Physiol. Res. 49: 651-658, 2000

Effect of Diet and 677 C®T 5, 10-Methylenetetrahydrofolate Reductase Genotypes on Plasma Homocyst(e)ine Concentrations in Slovak Adolescent Population


Department of Lipid and Glucose Metabolism, Institute of Preventive and Clinical Medicine, 1Research Institute of Nutrition and 2Hospital of Ministry of Defense, Bratislava, Slovak Republic

Received January 13, 2000
Accepted March 17, 2000

The objective of this study was to evaluate the effect of diet and 677 C®T mutation of the methylenetetrahydrofolate reductase (MTHFR) gene on plasma homocyst(e)ine concentrations in an adolescent population (113 males, age: 14.2±2.4 years; 202 females, age: 14.9±2.1 years) from a region characterized by high cardiovascular mortality. Homocyst(e)ine levels did not differ between males and females (9.4±3.5 and 8.9±3.1 mmol/l, respectively). The homozygosity for the 677 C®T MTHFR mutation was found in 4.6 % of subjects. No differences in homocyst(e)ine levels were found between MTHFR genotypes. Analysis of the diet composition which was performed on a 24-hour daily recall basis and a food frequency questionnaire showed a low daily intake of vitamin B6 (males: 1.13 mg/66 % RDA; females: 0.92 mg/61 % RDA). Daily folic acid intake was 0.21 g/105 % RDA in males and 0.23 g/115 % RDA in females. The results of our study show that the high homocyst(e)ine levels in the adolescent population were not affected by the 677 C®T MTHFR mutation. We conclude that an insufficient dietary intake of vitamin B6 and folic acid is responsible for this finding. This is in accord with the recommendation that the dietary allowances for folate should be reset to the originally prescribed levels of 0.4 g/day which should be sufficient to control the homocysteine levels.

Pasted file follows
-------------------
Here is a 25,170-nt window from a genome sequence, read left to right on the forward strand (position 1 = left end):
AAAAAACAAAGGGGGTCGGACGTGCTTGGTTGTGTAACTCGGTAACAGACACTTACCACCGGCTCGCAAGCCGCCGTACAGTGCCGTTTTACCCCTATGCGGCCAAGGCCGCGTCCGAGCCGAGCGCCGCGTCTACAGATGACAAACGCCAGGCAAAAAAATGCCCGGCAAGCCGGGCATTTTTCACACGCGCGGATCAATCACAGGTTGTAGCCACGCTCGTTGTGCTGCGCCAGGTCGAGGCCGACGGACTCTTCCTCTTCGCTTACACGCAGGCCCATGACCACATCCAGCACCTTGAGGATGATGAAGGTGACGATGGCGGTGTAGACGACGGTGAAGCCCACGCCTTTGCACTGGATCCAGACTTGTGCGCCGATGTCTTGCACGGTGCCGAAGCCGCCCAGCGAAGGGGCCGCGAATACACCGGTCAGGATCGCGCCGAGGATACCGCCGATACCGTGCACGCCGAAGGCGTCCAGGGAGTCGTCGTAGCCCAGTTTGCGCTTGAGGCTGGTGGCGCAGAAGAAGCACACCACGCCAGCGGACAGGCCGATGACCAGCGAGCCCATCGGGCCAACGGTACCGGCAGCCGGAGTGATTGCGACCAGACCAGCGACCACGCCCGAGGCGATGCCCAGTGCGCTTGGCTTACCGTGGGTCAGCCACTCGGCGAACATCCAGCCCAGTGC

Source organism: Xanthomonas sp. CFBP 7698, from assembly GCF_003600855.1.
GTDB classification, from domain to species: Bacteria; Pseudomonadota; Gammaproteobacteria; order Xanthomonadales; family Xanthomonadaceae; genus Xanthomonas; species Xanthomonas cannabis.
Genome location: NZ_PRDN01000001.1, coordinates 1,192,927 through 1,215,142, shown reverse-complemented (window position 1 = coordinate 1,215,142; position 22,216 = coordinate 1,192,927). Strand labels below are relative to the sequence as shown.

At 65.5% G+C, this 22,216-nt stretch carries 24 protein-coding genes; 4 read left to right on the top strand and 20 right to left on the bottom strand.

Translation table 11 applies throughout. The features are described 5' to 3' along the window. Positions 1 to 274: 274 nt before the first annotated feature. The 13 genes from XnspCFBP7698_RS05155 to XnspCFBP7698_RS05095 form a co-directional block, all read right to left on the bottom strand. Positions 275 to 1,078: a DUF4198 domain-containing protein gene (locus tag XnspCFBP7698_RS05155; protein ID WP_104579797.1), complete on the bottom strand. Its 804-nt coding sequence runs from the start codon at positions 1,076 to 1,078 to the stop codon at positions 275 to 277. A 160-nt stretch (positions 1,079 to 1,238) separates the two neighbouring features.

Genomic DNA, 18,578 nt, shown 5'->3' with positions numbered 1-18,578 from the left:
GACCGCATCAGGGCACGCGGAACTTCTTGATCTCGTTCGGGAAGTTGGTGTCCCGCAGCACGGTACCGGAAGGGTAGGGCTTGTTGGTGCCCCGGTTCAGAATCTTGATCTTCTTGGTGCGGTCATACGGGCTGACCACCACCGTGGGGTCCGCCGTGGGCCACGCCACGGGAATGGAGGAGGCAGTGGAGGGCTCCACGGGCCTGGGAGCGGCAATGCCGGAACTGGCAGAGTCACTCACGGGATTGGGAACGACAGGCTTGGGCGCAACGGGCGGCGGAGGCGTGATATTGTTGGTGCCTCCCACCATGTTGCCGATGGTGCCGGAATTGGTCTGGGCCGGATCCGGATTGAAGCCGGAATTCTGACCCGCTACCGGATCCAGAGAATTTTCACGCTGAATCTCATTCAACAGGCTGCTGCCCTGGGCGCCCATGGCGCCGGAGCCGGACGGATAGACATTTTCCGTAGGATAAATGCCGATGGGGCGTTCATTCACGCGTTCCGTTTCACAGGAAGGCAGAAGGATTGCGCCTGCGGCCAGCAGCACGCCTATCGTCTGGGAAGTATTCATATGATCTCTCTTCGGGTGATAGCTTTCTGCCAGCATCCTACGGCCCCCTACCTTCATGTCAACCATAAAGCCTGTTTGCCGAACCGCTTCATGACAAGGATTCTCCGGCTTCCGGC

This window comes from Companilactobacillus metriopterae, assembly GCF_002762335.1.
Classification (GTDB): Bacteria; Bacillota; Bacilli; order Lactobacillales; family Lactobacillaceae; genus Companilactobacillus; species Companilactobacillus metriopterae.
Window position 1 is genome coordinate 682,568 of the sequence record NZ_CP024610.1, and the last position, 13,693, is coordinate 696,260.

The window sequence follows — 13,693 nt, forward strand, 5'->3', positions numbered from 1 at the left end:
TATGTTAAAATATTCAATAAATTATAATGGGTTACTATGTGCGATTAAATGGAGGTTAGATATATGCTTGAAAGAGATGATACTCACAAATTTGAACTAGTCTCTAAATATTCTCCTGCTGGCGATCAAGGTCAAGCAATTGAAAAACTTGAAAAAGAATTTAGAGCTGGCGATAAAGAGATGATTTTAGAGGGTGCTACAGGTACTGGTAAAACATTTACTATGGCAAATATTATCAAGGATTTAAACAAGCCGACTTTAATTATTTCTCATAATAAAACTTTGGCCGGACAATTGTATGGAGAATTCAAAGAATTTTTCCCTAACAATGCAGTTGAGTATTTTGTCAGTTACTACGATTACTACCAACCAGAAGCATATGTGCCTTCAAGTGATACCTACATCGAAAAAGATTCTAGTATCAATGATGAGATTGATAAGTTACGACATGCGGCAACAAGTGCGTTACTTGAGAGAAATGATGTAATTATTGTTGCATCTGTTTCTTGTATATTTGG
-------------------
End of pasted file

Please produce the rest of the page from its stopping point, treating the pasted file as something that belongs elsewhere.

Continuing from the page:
Key words
Homocysteine · 677 C®T methylenetetrahydrofolate reductase genotypes · Diet · Vitamin B6 · Folic acid

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K. Rašlová, Department of Lipid and Glucose Metabolism, Institute of Preventive and Clinical Medicine, Limbová 14, 833 01 Bratislava, Slovak Republic. Tel/Fax: +421 7 59369161, e-mail:

© 2000 by the Institute of Physiology, Czech Academy of Sciences